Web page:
Informing Renewable Energy Development Siting Decisions with Vertebrate Biodiversity Measures

Science Center Objects

Renewable energy development is expanding in southwestern deserts, including in Arizona. Energy developers look to resource management agencies to provide siting guidance on public lands where there might be conflicts with wildlife. Often, agency guidance considers species of conservation concern and economic importance, but information on comprehensive vertebrate biodiversity has been hard to incorporate. In this project, USGS researchers illustrate how biodiversity richness metrics for most vertebrate wildlife that can use an area and for sensitive guilds of wildlife such as bats, raptors, and migratory land birds can be incorporated into renewable energy siting decisions.

Arizona map depicting the number of bat species found across Arizona.

Bats have incurred high mortality in association with wind energy turbines. This image shows the number of species of bats in Arizona. The areas with highest number of species (23 species) are shown in red and the colors range down to the lowest number of species in blue. (Credit: Kathryn Thomas, USGS)

Background & Importance

Conflicts between wildlife and renewable energy facilities and supporting infrastructure have already been documented. Where possible, siting decisions can help minimize the threat of impact to wildlife of conservation concern and can help minimize the risk of damaging existing wildlife populations. In all cases, information during the planning stage on possible wildlife conflicts can help developers and wildlife managers determine what best practices should be implemented to minimize impact to wildlife.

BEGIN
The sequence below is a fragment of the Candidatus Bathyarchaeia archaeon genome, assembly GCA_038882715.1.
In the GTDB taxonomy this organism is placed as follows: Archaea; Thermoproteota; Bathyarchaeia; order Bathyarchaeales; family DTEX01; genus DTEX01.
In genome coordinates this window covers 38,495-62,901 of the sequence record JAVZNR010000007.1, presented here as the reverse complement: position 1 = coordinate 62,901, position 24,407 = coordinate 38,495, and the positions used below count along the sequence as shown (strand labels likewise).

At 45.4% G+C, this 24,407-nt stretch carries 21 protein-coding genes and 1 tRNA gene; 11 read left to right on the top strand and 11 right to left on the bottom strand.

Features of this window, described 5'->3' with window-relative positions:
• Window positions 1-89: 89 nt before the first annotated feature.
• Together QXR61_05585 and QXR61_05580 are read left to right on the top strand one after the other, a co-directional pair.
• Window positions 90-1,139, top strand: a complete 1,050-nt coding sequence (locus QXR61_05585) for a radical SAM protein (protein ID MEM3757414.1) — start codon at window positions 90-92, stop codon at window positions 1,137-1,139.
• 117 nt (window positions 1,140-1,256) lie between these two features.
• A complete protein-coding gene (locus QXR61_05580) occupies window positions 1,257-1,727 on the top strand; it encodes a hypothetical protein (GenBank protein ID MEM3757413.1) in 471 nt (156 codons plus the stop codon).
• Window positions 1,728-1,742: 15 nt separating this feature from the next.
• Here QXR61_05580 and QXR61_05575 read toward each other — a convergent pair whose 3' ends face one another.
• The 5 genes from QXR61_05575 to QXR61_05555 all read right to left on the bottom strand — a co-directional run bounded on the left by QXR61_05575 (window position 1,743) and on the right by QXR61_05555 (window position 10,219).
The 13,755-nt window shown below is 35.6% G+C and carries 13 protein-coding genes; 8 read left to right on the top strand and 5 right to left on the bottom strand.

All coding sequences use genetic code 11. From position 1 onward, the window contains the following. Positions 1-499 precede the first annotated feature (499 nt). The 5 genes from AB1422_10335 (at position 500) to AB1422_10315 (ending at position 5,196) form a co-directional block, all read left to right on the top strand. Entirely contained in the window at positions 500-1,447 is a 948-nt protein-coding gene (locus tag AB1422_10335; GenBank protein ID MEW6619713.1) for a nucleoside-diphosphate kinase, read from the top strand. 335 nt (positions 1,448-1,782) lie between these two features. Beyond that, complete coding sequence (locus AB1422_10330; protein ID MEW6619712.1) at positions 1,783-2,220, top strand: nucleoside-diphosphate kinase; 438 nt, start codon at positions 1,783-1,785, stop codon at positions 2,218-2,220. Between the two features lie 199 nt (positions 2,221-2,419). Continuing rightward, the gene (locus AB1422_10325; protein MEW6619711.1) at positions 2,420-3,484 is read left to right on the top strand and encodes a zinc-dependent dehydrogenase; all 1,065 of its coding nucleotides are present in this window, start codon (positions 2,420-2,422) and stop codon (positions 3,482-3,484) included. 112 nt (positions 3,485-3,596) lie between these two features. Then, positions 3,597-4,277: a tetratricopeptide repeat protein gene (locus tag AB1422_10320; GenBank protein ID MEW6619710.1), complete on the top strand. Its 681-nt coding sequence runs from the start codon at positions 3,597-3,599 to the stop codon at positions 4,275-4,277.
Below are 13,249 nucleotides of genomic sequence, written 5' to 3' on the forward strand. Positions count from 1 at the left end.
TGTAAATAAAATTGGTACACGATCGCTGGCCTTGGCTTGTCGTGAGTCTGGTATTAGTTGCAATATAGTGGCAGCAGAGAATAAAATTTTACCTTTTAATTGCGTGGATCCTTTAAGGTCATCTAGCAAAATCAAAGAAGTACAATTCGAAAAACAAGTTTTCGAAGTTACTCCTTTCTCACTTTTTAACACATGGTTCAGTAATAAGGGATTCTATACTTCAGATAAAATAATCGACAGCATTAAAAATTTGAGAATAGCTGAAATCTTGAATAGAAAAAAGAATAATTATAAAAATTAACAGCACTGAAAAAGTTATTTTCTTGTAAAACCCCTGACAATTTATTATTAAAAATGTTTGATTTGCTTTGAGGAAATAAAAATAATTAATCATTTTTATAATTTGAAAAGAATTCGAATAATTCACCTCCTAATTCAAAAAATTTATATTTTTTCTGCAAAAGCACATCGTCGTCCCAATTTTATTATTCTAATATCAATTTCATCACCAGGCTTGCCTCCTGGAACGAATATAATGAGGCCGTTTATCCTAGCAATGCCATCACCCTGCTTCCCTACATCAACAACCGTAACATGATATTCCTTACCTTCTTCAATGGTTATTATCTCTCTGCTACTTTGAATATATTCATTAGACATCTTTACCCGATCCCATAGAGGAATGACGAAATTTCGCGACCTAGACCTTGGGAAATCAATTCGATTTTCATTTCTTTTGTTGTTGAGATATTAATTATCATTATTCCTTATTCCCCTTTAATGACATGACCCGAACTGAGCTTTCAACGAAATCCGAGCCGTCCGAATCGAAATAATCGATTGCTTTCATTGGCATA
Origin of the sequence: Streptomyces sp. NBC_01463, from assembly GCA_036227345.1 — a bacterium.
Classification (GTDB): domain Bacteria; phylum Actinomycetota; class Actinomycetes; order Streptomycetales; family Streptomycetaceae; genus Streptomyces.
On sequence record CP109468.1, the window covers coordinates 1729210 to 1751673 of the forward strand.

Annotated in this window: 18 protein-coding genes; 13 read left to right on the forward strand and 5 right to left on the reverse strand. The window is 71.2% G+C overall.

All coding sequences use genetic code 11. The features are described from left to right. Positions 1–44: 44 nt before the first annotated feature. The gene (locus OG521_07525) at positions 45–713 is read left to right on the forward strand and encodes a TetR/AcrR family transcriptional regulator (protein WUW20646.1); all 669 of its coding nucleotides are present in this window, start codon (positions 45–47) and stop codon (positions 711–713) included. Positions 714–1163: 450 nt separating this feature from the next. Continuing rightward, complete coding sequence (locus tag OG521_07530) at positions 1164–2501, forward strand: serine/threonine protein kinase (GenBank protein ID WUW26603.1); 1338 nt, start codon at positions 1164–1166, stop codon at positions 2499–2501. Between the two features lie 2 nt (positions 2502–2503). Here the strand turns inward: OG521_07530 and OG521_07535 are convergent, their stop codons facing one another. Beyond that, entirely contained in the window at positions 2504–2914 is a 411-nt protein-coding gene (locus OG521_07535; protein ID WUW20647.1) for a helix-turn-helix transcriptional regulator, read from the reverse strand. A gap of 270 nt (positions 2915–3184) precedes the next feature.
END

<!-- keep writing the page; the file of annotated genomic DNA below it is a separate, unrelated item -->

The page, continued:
The National Gap Analysis (GAP) program has developed watershed level mapping of vertebrate species habitat. GAP distribution models represent watersheds (12-digit HUC) where vertebrate species are predicted to occur based on their habitat associations. The habitat preferences for each species were extracted from a wildlife habitat relationship database that contained information from primary and published literature. 

We used these data to create biodiversity metrics across the state of Arizona. The biodiversity metrics were the richness of species predicted in 30 m x 30-meter raster cells. Our premises were: 1) vertebrate biodiversity measures can inform renewable energy siting and operations, 2) vertebrate biodiversity measures can augment agency developed guidance for renewable energy development, and 3) GAP vertebrate models can be used to develop measures of vertebrate biodiversity on a landscape scale.

Richness metrics were calculated for 511 of the 555 native vertebrate species listed by Arizona Game and Fish Department. The species were also analyzed by lifeform groups – amphibians, reptiles, birds, and mammals – and by functional groups that might be more sensitive to renewable energy development – bats, raptors, and long-distance migratory birds.

General Methods

We obtained 511 National Gap models for vertebrate species representing native terrestrial vertebrate species identified by the Arizona Game and Fish Department (AGFD) as occurring in Arizona. Using these models in ArcMap (ESRI, 10.2) we calculated total biodiversity richness for groups of vertebrate models: 1) all species, 2) by four lifeform groups (amphibians, reptiles, birds, and mammals), and 3) by three sensitive guilds (bats, raptors, and migratory land birds) across Arizona. We created GIS layers of the richness for each of the life forms and impact groups. In a second step we classified these maps by standard deviation categories to identify areas of the highest species richness. We then compared the areas of highest richness to existing guidance for renewable energy developing siting developed by the Arizona Game and Fish Department and by the US Bureau of Land Management.